Above, for comparison, is a picture of a Torah Procession from Ahavat Olam in Miami, Florida.  It doesn’t seem as though G-d has much problem with men and women walking on the same side, or apparently right in the middle, of the road, although I would be the first to admit that Stamford Hill is not Florida.

And for those of you who missed the allusion in the title of this post, it's Reeves and Dave and Gary, "The King of Stamford Hill" - it's a bit potty-mouthed I'm afraid, but it's good.

Tuesday, September 9, 2014


Well here’s a thing.  Amazon, in all its algorithmic wisdom, sends me a reading suggesting:

Yes, I suppose that if I were looking for something in their Travel and Holiday Books store, then I just possibly might be interested in buying a copy of my own book, The Lost Art of Walking.  Then again, I could perhaps just walk across the yard to the shed of shame (per Michael Moorcock) and pick out a copy so I could re-read it “placidly, a quiet smile playing about my lips”  (per S.J. Perelman) .

Or not.


There’s surely a book to be written (not by me) about Jorge Luis Borges and walking.  As a young man he explored the streets of Buenos Aires on foot and if the picture above is anything to go by, he cut quite a dapper figure.  He’s up there with Adolfo Bioy Casares, Victoria Ocampo on la Rambla de Mar del Plata. in 1935.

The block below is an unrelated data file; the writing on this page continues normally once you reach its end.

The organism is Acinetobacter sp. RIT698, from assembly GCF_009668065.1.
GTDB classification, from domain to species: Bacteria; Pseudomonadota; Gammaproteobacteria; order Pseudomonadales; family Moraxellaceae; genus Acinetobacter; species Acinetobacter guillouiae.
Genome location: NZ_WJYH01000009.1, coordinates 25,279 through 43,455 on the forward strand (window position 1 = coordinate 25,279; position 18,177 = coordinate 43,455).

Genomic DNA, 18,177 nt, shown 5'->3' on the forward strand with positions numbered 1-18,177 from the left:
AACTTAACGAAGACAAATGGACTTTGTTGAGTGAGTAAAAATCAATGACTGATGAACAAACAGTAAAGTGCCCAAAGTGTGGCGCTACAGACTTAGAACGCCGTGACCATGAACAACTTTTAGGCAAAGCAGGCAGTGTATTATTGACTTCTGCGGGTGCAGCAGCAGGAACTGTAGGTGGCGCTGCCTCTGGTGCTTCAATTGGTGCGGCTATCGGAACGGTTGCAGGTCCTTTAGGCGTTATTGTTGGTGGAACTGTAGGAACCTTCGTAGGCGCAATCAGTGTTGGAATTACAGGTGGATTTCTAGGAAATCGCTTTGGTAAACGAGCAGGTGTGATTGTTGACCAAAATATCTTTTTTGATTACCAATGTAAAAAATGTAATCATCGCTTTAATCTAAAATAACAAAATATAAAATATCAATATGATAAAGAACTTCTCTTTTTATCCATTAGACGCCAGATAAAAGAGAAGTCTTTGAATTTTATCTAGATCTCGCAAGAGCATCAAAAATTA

Borges was extremely quotable on the subject of walking, thus:
“I walk slowly, like one who comes from so far away he doesn't expect to arrive.”
“I cannot walk through the suburbs in the solitude of the night without thinking that the night pleases us because it suppresses idle details, just as our memory does.”
“Which one of us has never felt, walking through the twilight or writing down a date from his past, that he has lost something infinite?”

In a book titled Georgie & Elsa: Jorge Luis Borges and His Wife – The Untold Story, Norman di Giovanni, writes about walking with Borges in the streets of Buenos Aires.
“We would begin our stroll down the Avenida Belgrano, a wide, busy, modern thoroughfare, trying to speak over the roar and fumes of the traffic. The ubiquitous snub-nosed buses crawled along in step with us, throbbing and belching their murderous black exhaust in our faces. Borges never seemed to notice. He was too busy discussing the word music of Dunbar, Coleridge, or the Bard himself.”
Sometimes they went through the back streets
         “The only trouble with making our way on these back streets was the narrowness of the pavements; the two of us could not comfortably walk abreast, which meant that with Borges clinging to my arm I had to proceed half a step ahead of him in a crabwise manner … It was in the course of these daily walks that Borges gossiped to me about all and sundry – and it was not always benign.”

         Borges was blind by then, which was why he clung to di Giovanni’s arm.  Sources seem to differ on when he completely lost his sight, but it seems to have been around age 55.  From then on he needed somebody to help him walk.  And he never learned braille, so he also needed somebody to read to him.  I’m not sure whether walking or reading would have been the greater loss, but Borges never seems to have had much trouble finding people to help him with either.